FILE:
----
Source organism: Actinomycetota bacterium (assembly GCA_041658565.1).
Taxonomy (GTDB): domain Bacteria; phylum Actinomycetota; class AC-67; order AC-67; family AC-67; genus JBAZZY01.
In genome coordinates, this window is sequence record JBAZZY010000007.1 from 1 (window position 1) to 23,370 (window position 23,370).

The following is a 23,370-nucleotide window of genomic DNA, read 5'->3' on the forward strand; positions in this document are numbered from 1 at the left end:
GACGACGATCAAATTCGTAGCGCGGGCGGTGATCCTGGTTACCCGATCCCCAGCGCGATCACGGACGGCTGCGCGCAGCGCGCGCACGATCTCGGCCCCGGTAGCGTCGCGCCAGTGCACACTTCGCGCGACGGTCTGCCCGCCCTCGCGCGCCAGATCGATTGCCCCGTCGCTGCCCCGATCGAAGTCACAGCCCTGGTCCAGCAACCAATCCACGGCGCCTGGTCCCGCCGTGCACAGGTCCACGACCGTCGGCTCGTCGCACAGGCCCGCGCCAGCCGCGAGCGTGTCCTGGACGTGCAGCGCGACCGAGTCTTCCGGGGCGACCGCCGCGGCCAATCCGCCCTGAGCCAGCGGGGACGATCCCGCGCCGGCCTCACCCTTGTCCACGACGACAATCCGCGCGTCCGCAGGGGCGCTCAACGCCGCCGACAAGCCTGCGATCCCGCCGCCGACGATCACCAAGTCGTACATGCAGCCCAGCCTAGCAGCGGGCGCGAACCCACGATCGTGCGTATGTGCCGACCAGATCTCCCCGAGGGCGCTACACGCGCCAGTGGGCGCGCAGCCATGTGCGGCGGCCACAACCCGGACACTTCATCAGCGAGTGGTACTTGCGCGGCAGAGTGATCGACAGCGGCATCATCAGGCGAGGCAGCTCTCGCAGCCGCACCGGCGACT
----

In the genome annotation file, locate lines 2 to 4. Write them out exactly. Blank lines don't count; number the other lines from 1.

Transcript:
Taxonomy (GTDB): domain Bacteria; phylum Actinomycetota; class AC-67; order AC-67; family AC-67; genus JBAZZY01.
In genome coordinates, this window is sequence record JBAZZY010000007.1 from 1 (window position 1) to 23,370 (window position 23,370).

The following is a 23,370-nucleotide window of genomic DNA, read 5'->3' on the forward strand; positions in this document are numbered from 1 at the left end: